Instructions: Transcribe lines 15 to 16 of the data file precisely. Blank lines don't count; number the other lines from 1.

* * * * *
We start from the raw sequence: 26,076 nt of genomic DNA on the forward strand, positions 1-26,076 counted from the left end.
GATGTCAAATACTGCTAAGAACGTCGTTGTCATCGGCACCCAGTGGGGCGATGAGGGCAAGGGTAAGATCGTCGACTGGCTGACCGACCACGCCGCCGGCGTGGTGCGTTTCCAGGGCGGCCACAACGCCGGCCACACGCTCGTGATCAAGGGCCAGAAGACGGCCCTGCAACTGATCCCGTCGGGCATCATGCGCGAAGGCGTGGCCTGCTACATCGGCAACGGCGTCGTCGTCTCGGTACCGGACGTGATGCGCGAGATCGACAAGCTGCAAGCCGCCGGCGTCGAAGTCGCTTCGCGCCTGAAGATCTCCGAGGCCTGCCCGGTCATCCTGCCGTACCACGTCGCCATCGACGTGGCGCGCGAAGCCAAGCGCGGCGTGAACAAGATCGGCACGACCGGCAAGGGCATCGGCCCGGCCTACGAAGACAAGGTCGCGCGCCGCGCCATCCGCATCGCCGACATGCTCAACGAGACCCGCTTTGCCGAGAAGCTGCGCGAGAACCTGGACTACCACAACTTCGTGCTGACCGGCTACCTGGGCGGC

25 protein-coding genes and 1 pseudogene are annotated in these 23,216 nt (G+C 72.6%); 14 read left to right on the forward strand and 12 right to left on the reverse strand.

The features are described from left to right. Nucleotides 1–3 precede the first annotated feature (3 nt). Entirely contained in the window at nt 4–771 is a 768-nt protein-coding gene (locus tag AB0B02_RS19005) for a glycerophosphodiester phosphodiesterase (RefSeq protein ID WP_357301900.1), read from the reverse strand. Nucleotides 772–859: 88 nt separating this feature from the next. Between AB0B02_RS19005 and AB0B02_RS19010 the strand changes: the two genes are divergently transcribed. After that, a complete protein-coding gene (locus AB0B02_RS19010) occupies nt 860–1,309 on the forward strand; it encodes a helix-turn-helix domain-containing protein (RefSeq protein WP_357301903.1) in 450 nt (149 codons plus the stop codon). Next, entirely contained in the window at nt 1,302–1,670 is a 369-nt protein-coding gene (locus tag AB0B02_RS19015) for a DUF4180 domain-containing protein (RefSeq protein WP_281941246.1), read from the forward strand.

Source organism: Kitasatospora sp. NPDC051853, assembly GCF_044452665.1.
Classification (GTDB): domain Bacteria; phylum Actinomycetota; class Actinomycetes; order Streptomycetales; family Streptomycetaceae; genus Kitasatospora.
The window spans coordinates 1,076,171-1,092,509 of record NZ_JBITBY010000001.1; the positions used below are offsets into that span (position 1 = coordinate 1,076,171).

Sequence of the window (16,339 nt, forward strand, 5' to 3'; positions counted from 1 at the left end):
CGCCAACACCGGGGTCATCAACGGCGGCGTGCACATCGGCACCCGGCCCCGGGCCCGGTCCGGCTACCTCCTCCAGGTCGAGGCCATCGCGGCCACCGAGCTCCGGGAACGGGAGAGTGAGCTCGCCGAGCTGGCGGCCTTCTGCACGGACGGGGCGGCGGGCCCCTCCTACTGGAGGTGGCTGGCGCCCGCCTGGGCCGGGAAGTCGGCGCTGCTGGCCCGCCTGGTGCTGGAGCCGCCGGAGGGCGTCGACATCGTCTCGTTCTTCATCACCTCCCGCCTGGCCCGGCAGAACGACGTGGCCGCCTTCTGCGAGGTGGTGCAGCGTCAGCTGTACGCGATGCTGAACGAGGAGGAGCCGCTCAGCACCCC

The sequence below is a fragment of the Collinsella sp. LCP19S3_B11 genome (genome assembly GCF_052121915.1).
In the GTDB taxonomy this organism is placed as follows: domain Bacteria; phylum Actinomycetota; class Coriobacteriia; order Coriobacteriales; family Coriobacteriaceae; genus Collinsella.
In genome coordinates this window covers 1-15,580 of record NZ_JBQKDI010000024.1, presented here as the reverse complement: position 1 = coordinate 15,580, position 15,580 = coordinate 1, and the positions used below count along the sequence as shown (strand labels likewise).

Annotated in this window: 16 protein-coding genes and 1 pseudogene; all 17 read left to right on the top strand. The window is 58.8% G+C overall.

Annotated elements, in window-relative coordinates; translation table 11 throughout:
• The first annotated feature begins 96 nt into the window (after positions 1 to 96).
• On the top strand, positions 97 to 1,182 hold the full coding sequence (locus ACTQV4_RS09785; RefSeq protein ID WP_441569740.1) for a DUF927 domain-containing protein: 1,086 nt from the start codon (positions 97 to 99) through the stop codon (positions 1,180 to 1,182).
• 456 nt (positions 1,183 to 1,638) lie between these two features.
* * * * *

• The first annotated feature begins 96 nt into the window (after positions 1 to 96).
• On the top strand, positions 97 to 1,182 hold the full coding sequence (locus ACTQV4_RS09785; RefSeq protein ID WP_441569740.1) for a DUF927 domain-containing protein: 1,086 nt from the start codon (positions 97 to 99) through the stop codon (positions 1,180 to 1,182).